There are few subjects that incite more heated debate among Central Oregonian foodies than whether or not Bend has authentic ethnic restaurants.
While I used to be on the fence, I can definitively say that Bend finally has an authentic Vietnamese restaurant in Pho Viet and Café, opened in the former Rico's Taco's location on 3rd Street. The restaurant has been open just a just a couple of weeks, but has already seen many repeat customers, myself included.
Tan and Tammy Vo opened Pho Viet and Café after previously working in their family's restaurant in Portland. The couple recently moved to Bend, bringing along a few generations-old recipes.
The Vo's kept the exterior the same but remodeled the interior, adding new furniture and fixtures. Although it's not flashy by any means, the booth and table seating is clean and comfortable.
So far, I've been to Pho Viet and Café four times and each time it's been comfortably busy. According to Tan, the first day saw a line out the door, and it's been packed ever since. It's obvious that I wasn't the only one who's been craving a bowl of pho, the restaurant's signature dish and a staple of Vietnamese cooking.
Pho (pronounced fuh) is a Vietnamese rice noodle soup with a beef and/or chicken broth, served with a side of basil, bean sprouts, lime, jalapeño peppers, and hoisin and chili sauces. You add as much of each side as you like and voila, you have an addictively savory, refreshing and spicy soup.
The restaurant offers a variety of pho, including beef meatballs, eye round steak and tendon, seafood and vegetarian. I've had both the chicken and eye-round steak versions and while the broth isn't quite as intensely flavorful as I'd prefer, both were perfectly good bowls of pho.
The massive bowl of broth ($7.95 for a small and $8.95 for a large), herbs and meat is something I could eat every day - and practically have since Pho Viet and Café opened.
While this restaurant dedicates one page of its menu to pho, there's a variety of other offerings, including lemongrass chicken, rice dishes and vermicelli bowls (also called bun). I ordered the marinated grilled chicken bun ($9.95). Vermicelli noodles, cucumbers, carrots, lettuce, cilantro, crushed peanuts and a tart dressing with tender, glazed chicken filled the plate. Mixing the elements together created a taste that was similar to a rice paper spring roll - light and delicate, yet with enough crunch and meat to satisfy. While it was a large portion of food, eating it didn't weigh me down like some other Asian dishes tend to.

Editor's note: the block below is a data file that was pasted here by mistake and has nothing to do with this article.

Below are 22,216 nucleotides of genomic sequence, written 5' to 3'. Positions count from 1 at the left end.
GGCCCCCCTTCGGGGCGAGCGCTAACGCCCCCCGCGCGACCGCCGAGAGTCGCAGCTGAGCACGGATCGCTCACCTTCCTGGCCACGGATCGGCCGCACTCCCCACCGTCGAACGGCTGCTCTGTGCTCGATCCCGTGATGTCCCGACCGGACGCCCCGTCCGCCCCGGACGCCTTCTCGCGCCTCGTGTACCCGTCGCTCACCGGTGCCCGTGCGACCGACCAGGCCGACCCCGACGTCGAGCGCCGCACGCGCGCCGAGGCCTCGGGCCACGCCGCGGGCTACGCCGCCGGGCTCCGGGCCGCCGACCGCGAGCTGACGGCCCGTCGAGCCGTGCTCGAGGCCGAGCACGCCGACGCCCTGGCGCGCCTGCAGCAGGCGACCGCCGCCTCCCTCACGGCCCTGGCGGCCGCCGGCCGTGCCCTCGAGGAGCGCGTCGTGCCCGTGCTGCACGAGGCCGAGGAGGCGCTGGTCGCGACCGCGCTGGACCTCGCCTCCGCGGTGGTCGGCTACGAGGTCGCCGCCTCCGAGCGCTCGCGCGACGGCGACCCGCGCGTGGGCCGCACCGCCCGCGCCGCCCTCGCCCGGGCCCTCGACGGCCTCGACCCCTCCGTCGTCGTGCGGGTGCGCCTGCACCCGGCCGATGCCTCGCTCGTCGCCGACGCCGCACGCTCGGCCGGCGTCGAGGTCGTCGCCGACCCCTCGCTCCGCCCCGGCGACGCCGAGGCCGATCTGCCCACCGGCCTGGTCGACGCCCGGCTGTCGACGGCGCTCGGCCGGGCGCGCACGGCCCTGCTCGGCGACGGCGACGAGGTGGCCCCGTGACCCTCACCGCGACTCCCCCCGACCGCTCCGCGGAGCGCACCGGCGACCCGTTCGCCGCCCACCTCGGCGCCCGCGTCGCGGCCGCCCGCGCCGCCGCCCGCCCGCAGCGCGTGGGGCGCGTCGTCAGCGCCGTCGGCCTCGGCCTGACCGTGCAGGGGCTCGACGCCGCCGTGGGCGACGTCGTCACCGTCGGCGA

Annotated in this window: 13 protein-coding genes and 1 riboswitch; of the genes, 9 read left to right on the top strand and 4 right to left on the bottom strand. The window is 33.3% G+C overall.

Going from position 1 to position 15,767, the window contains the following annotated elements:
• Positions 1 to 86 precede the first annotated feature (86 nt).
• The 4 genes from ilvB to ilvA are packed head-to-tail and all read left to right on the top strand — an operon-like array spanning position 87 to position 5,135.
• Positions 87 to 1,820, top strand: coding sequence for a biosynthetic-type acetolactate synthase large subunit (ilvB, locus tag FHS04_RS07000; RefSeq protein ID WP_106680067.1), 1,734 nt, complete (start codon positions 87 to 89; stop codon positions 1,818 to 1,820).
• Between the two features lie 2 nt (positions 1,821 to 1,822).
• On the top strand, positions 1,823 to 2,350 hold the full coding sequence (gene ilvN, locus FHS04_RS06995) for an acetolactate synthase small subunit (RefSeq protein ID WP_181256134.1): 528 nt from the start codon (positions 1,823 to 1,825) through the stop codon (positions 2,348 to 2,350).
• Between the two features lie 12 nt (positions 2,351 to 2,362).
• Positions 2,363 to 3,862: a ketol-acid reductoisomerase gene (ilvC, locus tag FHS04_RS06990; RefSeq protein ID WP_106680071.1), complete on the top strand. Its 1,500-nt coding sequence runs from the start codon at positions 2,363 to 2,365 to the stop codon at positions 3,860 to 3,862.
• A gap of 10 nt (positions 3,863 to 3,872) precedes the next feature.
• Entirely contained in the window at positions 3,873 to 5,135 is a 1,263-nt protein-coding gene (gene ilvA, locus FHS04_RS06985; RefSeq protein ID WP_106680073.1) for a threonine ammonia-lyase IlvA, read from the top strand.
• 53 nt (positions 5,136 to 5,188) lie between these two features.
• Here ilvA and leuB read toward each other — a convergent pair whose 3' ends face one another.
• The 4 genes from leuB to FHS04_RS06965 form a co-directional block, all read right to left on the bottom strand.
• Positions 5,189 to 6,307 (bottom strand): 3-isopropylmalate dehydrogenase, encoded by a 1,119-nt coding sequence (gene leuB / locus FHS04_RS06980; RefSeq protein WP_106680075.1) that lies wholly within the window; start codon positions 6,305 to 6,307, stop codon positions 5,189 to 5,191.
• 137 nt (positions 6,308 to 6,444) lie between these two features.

Most of Pho Viet and Café's recipes were passed down from Tan's mother, who ran her own restaurant in Saigon when Tan was growing up. "I was literally raised in the kitchen," he says. Animated and personable, Tan and Tammy say they've been pleasantly surprised by the community's response to the restaurant. Tan did confess he's still training his kitchen staff on Vietnamese techniques, and I have noticed an improvement in the food with each visit.
Even if the food were mediocre, I'd be thankful that Bend's ethnic food offerings are expanding. But the continued abundance of patrons proves that the restaurant's success is not just its novelty. During one visit, a fellow diner leaned over to me and said, "This is what's been missing in Bend!" I have to agree. Bend finally has an authentic Vietnamese place, and that's something we all can raise a spoon to.